Alcoholic liver disease (ALD) has edged out hepatitis C as the number one reason for liver transplants in the United States. This is according to research recently published in JAMA Internal Medicine.
There are a few reasons for this shift, say researchers, and one of them is the fact that hepatitis C has become easier to treat with drugs. Hepatitis C used to be the leading cause of liver transplants back when medications weren’t so effective.
But now, an estimated 17,000 Americans are on the waiting list for a liver transplant, and most of them are suffering from alcohol-associated liver disease.
Researchers also noted that there is an increasing openness to a candidate’s history of alcohol and addiction. This means within the transplant community, there is an increased level of understanding in terms of when a candidate combating these issues can qualify for a liver.
Before this, conventional wisdom suggested that people with a heavy drinking past who did not have a period of sobriety would not be good candidates to receive a new liver. But of almost 33,000 liver transplant patients studied since 2002, 36.7 percent of them had ALD in 2016, according to researchers from the University of California-San Francisco. This is a significant increase from 24.2 percent in 2002.
“Across the country, and we show in a prior study, people are changing their minds,” said Dr. Brian P. Lee, the study’s lead author, and a UCSF gastroenterology and hepatology fellow. “More and more providers are willing to transplant patients with ALD.”
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In 1997, a group of doctors and medical societies published a paper that recommended patients with ALD to be sober for at least six months before they could be considered for transplant. This settled a national debate by establishing the six-month rule as the gold standard for all procedures.
The idea behind this was that patients who could stay sober for that period were less likely to return to harmful drinking behavior. It also settled a concern that the public would stop donating organs if they thought livers would be going to people with alcohol addictions.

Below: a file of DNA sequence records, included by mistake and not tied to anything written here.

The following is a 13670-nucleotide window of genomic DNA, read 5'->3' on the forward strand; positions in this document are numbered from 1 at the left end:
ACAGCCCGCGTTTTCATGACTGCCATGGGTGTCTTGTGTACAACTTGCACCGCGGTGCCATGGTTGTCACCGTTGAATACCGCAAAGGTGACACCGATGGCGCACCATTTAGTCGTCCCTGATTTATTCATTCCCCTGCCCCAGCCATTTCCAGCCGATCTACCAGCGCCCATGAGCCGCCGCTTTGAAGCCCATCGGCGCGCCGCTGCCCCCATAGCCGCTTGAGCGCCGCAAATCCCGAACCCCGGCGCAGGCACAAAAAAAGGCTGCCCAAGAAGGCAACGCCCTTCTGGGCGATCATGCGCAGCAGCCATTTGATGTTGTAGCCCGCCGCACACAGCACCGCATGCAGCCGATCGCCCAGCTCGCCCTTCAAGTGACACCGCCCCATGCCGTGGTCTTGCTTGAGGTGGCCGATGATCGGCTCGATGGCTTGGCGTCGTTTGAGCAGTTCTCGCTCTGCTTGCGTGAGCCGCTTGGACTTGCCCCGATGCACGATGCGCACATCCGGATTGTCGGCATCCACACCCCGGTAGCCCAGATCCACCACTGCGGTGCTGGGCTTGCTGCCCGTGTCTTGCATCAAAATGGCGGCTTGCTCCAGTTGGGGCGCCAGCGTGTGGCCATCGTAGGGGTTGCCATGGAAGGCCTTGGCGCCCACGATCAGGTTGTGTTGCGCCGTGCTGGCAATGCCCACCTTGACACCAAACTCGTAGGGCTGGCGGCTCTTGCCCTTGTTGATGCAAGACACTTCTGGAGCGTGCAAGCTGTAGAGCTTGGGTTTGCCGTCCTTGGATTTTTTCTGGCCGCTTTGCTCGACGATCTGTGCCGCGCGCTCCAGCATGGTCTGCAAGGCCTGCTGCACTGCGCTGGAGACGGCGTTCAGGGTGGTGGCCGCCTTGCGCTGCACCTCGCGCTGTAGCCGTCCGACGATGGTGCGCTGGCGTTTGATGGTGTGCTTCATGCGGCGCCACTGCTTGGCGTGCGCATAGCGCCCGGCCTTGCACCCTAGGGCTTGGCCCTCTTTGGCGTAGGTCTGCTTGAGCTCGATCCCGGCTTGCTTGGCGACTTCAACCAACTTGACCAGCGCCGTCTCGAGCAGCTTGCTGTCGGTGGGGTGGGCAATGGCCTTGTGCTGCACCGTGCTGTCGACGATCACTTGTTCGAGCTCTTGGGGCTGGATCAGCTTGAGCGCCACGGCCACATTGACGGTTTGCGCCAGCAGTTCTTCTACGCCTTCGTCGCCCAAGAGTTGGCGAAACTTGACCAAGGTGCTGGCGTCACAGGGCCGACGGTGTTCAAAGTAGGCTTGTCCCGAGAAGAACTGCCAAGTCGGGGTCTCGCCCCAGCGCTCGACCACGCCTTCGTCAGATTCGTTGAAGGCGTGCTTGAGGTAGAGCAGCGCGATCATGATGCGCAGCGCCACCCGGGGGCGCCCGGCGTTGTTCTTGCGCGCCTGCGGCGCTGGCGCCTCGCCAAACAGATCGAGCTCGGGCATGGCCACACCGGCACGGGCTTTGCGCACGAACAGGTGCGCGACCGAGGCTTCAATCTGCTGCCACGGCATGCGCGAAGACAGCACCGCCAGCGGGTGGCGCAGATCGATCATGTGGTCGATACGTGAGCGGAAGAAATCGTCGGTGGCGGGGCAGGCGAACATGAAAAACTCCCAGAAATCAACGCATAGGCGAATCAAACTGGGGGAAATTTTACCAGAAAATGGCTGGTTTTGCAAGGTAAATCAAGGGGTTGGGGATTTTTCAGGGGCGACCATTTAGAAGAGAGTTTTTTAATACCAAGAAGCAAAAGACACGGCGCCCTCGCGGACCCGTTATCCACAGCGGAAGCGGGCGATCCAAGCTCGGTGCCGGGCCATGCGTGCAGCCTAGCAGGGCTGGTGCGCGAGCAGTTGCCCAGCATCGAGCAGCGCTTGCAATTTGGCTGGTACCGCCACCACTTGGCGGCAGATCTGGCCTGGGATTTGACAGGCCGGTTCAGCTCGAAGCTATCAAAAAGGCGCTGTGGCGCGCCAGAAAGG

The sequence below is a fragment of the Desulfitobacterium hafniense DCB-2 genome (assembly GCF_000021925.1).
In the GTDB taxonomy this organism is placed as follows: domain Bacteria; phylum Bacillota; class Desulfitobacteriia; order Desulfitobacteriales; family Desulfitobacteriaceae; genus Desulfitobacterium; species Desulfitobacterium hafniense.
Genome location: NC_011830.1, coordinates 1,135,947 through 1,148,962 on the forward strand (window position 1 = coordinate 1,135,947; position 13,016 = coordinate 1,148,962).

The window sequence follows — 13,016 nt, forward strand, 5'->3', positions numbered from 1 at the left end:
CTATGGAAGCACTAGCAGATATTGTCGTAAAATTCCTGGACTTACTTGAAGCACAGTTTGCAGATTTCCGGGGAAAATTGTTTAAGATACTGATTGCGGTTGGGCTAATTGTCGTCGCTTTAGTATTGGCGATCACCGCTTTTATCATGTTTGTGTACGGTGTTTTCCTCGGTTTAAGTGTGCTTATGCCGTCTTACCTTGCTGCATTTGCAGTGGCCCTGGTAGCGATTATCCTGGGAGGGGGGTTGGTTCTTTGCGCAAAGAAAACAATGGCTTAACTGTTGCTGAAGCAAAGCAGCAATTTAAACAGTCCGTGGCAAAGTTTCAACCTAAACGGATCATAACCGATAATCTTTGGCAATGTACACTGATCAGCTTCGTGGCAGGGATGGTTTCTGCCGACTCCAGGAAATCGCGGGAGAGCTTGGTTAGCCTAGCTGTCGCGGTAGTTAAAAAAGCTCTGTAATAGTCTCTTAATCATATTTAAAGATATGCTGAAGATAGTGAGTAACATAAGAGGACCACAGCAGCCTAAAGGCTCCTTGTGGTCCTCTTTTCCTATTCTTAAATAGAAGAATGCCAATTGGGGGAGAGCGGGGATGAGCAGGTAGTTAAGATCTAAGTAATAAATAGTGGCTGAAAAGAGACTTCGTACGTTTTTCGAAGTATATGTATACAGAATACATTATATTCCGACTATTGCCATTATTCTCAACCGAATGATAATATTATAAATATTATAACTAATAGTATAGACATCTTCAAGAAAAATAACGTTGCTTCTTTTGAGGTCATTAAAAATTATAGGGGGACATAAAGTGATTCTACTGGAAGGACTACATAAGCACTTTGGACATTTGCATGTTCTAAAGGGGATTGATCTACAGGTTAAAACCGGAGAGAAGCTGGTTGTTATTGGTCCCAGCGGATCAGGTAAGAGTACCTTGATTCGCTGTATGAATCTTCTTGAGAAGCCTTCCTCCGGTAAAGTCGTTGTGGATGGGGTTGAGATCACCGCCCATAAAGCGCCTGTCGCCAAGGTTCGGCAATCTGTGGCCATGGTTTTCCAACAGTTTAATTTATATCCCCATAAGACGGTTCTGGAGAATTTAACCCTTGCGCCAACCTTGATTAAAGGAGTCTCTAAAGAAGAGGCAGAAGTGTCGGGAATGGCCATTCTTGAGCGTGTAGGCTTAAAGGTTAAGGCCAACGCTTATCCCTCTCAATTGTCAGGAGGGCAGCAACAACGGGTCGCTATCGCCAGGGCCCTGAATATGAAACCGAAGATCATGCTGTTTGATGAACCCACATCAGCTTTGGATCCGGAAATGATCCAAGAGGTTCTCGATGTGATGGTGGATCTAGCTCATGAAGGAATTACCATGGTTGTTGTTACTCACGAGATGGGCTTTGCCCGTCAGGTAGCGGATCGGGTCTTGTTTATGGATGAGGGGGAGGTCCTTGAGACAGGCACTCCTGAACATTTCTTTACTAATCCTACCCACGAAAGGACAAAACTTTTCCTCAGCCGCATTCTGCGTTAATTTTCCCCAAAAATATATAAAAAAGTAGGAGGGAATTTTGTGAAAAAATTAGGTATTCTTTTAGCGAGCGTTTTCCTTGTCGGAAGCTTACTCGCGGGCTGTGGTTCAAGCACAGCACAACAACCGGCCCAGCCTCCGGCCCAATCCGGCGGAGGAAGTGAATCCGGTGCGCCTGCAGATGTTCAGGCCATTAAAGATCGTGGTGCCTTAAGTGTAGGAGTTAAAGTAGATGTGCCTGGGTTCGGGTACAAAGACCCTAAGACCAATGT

These concerns are no longer as relevant, and neither ideas were based on concrete information.
“Neither of those attitudes is based on any facts or data,” said Center for Liver Disease and Transplantation director Dr. Robert Brown.
The hard and fast requirement for six months of sobriety is now more nuanced due to changing attitudes and a wider understanding of ALD and alcohol use disorder.
A team of doctors, psychologists, and social workers now analyze a range of important factors, including financial stability, family support, etc. This helps the team determine the patient’s likelihood of relapse after the transplant.
In 2010, researchers from the University of Pittsburgh showed that in any given year, there was little evidence to suggest six months of abstinence before transplant decreased the chance of relapse. The same findings were published by a 2011 study in France.
Experts now believe that a patient’s record of sobriety does not necessarily reflect their chances of relapse. Doctors now focus on determining if a patient is committed to lifelong abstinence following their transplant.
“Drinking isn’t a stable phenomenon,” said Dr. Michael Lucey, medical director of the University of Wisconsin liver transplant program. “People with ALD may have long periods of drinking and abstinence.”
Lucey believes that the six-month sobriety standard is not reliable because it shows a poor understanding of alcohol abuse as a medical condition and as a “very complex behavioral disorder”.
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SOURCE: Press Advantage [Link]